Washington Post columnist Michael Coren has done the EV community a tremendous service. He has a neighbor who refuses to plug in his Toyota RAV4 Prime because the cost of electricity is “ruinous.” The right wing crazies at Faux News love to pummel their viewers with stories about how it costs more to charge an electric car than to buy gasoline for a conventional car.
So Coren decided to delve into the story to find out what the truth is. The answer is important, because according to the Pew Research Center, saving money by switching to an electric car is a factor mentioned by 70% of people surveyed. I have been writing about electric cars for over a decade, and the argument has always been that, yes, an electric car costs more than an equivalent conventional car, but the difference is offset over time by lower fuel and maintenance costs. If that’s not accurate, much of the economic case for driving an electric car fails.
One Question, Many Answers
To begin with, calculating the cost of electricity is not a simple task. Basic rates vary from state to state and often within states as well. They also can vary during the day — higher when demand is high, lower when demand is less. Coren asked for help from Energy Innovation, a non-partisan policy research organization whose primary mission is decarbonizing America’s energy sector. He wanted to know the cost of electricity for recharging an electric car in all 50 states in July of 2023. The Washington Post went to great pains to inform its readers about the methodology used to arrive at the information provided by Energy Innovation.
“The costs to fill up an EV vs. a gasoline vehicle were calculated for three vehicle classes: sedans, SUVs and trucks. All vehicle selections are 2023 base models. The average miles traveled by a driver per year was assumed to be 14,263, based on 2019 Federal Highway Administration data. For all vehicles, assumptions for range, mileage and emissions were drawn from the Environmental Protection Agency’s fueleconomy.gov.
“Gas prices are based on July 2023 data from AAA. For EVs, the average number of kilowatt-hours required for a full charge was calculated based on the battery size. Charging location was based on Energy Department research indicating that 80 percent of charging is at home. Residential electricity rates were provided by the Energy Information Administration from 2022. The remaining 20 percent of charging was at public charging stations, with electricity rates based on Electrify America’s published rates by state.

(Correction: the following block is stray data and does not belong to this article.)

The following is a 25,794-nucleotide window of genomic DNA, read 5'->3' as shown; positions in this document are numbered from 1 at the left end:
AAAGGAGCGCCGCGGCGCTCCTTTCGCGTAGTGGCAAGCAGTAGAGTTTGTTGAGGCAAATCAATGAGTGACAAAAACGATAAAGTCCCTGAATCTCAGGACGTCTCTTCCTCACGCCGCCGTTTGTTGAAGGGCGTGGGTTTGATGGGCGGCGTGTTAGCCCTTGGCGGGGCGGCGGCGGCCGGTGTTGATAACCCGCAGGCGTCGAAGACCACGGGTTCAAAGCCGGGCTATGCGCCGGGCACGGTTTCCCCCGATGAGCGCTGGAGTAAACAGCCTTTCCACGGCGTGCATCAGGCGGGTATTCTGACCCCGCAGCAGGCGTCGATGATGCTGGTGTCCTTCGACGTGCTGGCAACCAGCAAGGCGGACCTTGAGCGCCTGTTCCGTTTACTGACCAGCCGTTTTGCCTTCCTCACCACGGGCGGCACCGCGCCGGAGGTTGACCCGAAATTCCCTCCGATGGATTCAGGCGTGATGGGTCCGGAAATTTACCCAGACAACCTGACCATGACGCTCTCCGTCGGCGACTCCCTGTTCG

“These calculations do not incorporate any assumptions for total cost of ownership, EV tax credits, registration fees, or operation and maintenance expenses. We also do not assume any EV-related rate designs, EV charging discounts or free charging, or electric time-of-use pricing.”
That should give you some idea about how complicated it can be to answer a simple question like, “Does it cost less to operate an electric car than a gasoline powered car?” The correct answer, the study showed, is that in the vast majority of cases, the answer is yes, paying the cost of electricity is cheaper than the cost of gasoline. Not always though. Sometimes the cost of gasoline is less. The Post article explains in exquisite detail why that is true. It also addresses why the question, in the final analysis, is irrelevant.
The bottom line, according to Coren, is that in all 50 states, it is cheaper for the everyday American to fill up with electrons. In some regions such as the Pacific Northwest, with low electricity rates and high gas prices, it is much cheaper. In the southeast, the savings are lower but still significant.
In Washington state, where gas prices in July were $4.98 per gallon of gas, it costs about $115 to fill up a Ford F-150. That truck can travel about 430 miles on a full tank. Recharging a Ford F-150 Lightning with enough electricity to cover the same distance costs about $34 — $80 less. This assumes, as the Energy Department estimates, that EV drivers recharge at home 80% of the time. It also says drivers typically pay 15 cents per kWh for electricity when they charge at home.